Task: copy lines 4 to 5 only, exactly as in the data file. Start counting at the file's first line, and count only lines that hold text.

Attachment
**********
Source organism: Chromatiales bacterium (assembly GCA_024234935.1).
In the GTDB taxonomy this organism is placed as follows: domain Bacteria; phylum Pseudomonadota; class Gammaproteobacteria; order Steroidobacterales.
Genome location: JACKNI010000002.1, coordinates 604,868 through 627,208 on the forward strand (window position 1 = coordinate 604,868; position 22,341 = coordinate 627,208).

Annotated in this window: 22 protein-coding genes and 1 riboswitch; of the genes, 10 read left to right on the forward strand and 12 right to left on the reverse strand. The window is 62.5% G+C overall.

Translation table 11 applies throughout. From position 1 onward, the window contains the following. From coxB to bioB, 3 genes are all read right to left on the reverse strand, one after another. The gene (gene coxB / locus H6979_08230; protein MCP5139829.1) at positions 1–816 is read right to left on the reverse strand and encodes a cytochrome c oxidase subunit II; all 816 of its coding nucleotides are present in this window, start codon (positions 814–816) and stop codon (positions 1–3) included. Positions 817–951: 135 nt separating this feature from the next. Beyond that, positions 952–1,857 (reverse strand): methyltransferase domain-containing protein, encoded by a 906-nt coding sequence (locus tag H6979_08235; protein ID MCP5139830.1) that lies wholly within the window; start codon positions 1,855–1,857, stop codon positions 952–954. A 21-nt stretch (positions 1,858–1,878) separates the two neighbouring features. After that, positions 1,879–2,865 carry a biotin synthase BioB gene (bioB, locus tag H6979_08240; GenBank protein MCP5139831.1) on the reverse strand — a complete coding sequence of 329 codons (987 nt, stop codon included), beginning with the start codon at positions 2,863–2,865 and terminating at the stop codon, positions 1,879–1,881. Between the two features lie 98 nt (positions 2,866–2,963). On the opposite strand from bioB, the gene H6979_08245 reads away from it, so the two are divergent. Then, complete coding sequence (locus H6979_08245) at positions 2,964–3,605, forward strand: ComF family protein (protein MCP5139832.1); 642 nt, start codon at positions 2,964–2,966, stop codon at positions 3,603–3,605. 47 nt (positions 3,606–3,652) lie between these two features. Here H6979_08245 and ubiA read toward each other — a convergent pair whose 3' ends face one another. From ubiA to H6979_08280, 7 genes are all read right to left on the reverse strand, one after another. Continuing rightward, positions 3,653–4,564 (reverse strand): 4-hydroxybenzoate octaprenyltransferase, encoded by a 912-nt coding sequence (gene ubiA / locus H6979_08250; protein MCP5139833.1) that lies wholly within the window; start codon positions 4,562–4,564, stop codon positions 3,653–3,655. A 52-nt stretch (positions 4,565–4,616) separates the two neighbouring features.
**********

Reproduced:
Annotated in this window: 22 protein-coding genes and 1 riboswitch; of the genes, 10 read left to right on the forward strand and 12 right to left on the reverse strand. The window is 62.5% G+C overall.

Translation table 11 applies throughout. From position 1 onward, the window contains the following. From coxB to bioB, 3 genes are all read right to left on the reverse strand, one after another. The gene (gene coxB / locus H6979_08230; protein MCP5139829.1) at positions 1–816 is read right to left on the reverse strand and encodes a cytochrome c oxidase subunit II; all 816 of its coding nucleotides are present in this window, start codon (positions 814–816) and stop codon (positions 1–3) included. Positions 817–951: 135 nt separating this feature from the next. Beyond that, positions 952–1,857 (reverse strand): methyltransferase domain-containing protein, encoded by a 906-nt coding sequence (locus tag H6979_08235; protein ID MCP5139830.1) that lies wholly within the window; start codon positions 1,855–1,857, stop codon positions 952–954. A 21-nt stretch (positions 1,858–1,878) separates the two neighbouring features. After that, positions 1,879–2,865 carry a biotin synthase BioB gene (bioB, locus tag H6979_08240; GenBank protein MCP5139831.1) on the reverse strand — a complete coding sequence of 329 codons (987 nt, stop codon included), beginning with the start codon at positions 2,863–2,865 and terminating at the stop codon, positions 1,879–1,881. Between the two features lie 98 nt (positions 2,866–2,963). On the opposite strand from bioB, the gene H6979_08245 reads away from it, so the two are divergent. Then, complete coding sequence (locus H6979_08245) at positions 2,964–3,605, forward strand: ComF family protein (protein MCP5139832.1); 642 nt, start codon at positions 2,964–2,966, stop codon at positions 3,603–3,605. 47 nt (positions 3,606–3,652) lie between these two features. Here H6979_08245 and ubiA read toward each other — a convergent pair whose 3' ends face one another. From ubiA to H6979_08280, 7 genes are all read right to left on the reverse strand, one after another. Continuing rightward, positions 3,653–4,564 (reverse strand): 4-hydroxybenzoate octaprenyltransferase, encoded by a 912-nt coding sequence (gene ubiA / locus H6979_08250; protein MCP5139833.1) that lies wholly within the window; start codon positions 4,562–4,564, stop codon positions 3,653–3,655. A 52-nt stretch (positions 4,565–4,616) separates the two neighbouring features.